Swimming into Pisces

Swimming into Pisces February 25, 2016

       My thoughts are like fish –
           big ones, little ones,
           lone fish and shoals,
           friendly and threatening:
              I am the ocean.

       Down in the depths of the unconscious
       swim the lurksome ones –

       those that know not humankind.
       Some are blind –
           but they see what I do not.
              They too have no need of me to be.

       Occasionally an electric eel –
           beautiful, unexpected, startling – it wakes me up,
           and then the great whales in their pods,
           intelligent, wise, purposeful thoughts.
              They too have no need of me.

                -Vivianne Crowley

As we make the transition from February to March, we enter the astrological sign of Pisces, the twelfth sign of the zodiac. In a natal chart, Pisces is associated with the twelfth house of the chart, the area of life that relates to ideas and insights emerging from the unconscious.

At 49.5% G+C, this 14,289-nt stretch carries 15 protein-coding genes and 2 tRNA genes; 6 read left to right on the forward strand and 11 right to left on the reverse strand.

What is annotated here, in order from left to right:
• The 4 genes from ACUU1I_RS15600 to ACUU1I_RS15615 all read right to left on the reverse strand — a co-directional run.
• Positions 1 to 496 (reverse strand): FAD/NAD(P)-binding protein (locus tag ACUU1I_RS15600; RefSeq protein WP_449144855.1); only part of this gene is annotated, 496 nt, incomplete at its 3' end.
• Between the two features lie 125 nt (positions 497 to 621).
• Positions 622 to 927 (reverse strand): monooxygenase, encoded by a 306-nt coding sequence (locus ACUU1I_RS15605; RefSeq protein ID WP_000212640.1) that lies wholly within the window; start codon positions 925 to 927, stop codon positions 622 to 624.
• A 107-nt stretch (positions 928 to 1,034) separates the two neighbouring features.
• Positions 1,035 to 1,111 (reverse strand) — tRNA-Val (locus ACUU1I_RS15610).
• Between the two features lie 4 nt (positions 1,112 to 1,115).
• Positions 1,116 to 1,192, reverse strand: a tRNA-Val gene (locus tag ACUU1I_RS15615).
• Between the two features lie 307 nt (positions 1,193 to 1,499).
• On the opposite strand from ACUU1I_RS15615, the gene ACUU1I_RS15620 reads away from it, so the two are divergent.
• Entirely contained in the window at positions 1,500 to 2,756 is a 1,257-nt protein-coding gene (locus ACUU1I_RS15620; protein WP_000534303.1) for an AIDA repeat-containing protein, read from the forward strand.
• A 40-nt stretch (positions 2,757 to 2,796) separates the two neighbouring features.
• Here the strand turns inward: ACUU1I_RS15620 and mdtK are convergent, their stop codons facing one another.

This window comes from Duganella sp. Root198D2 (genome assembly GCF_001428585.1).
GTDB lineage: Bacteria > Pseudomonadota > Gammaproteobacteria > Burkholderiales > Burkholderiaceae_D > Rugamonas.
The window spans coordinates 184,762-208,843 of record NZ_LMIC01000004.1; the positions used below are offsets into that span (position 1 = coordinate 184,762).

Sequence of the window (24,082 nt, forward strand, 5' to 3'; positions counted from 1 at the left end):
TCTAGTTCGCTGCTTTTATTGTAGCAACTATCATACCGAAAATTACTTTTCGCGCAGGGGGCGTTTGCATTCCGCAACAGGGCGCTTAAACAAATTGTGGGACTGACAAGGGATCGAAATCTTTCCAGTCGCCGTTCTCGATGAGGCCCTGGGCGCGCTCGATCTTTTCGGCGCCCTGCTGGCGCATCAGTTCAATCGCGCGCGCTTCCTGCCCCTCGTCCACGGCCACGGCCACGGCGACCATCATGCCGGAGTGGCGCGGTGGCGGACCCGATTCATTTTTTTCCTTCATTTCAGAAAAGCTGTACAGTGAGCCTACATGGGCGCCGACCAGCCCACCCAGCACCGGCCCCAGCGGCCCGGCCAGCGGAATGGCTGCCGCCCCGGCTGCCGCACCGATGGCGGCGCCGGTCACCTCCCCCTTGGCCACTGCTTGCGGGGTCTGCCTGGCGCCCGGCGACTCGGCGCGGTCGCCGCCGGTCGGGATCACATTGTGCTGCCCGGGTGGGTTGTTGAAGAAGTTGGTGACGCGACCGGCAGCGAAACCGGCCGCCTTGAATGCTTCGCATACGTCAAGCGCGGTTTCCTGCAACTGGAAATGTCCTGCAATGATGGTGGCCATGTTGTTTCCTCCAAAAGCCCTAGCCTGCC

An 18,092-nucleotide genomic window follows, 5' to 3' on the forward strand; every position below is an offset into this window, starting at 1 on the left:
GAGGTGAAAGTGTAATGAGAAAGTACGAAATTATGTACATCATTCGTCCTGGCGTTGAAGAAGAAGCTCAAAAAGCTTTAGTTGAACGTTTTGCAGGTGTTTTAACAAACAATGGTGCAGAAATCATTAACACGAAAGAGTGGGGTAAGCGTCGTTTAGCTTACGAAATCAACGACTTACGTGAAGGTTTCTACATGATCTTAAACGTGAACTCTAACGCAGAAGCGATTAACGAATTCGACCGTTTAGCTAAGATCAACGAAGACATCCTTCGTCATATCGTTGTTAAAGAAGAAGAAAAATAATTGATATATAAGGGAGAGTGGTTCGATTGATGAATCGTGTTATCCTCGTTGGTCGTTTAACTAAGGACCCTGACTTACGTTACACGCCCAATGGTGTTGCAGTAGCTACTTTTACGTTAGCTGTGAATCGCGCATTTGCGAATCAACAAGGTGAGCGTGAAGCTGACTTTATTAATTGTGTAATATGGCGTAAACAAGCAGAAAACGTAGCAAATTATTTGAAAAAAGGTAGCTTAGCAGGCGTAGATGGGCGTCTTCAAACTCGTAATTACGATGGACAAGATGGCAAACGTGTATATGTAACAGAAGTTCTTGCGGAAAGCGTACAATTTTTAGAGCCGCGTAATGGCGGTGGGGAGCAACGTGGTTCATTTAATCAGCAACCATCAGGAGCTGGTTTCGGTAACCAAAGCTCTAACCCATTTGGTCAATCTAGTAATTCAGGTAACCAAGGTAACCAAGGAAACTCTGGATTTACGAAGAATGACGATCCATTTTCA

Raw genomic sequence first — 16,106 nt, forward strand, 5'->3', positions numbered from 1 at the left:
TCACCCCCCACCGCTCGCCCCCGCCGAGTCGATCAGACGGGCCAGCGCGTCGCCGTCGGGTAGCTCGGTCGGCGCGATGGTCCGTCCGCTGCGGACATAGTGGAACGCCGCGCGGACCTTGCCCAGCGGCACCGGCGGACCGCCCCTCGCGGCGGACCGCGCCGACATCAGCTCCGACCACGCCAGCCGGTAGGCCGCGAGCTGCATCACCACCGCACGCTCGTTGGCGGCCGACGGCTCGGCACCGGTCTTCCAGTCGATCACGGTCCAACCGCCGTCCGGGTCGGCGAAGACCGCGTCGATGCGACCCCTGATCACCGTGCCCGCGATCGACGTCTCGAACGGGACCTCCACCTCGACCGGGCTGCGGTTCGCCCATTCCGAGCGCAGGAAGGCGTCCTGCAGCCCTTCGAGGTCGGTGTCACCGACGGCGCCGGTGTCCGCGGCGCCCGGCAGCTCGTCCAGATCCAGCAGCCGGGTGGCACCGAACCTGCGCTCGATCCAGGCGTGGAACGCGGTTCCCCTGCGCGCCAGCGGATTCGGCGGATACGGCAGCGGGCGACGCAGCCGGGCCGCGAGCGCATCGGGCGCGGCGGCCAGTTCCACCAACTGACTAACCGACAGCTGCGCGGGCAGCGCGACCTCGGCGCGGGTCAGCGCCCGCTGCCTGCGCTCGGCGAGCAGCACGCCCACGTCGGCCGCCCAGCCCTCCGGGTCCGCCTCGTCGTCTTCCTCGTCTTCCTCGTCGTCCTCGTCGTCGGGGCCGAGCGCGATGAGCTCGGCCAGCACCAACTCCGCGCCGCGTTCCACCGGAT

Image copyright Digital Storm, Courtesy of Shutterstock.
Image copyright Digital Storm, Courtesy of Shutterstock.

Most spiritual traditions teach that in order to evolve spiritually we must know who and what we are. Much of this is hidden from us below the surface of the waters of the unconscious. We find hints and intimations in our dreams and in moments of meditation or reverie. Sometimes this just happens – we gain sudden insights through dream, or through art or creative writing, and we discover things that we knew but did not know we knew. But often we have to consciously stop and list and wait. To do this we need to set aside times when we deliberately take a rest from the busy, frenetic world of doing, and stop to simply be.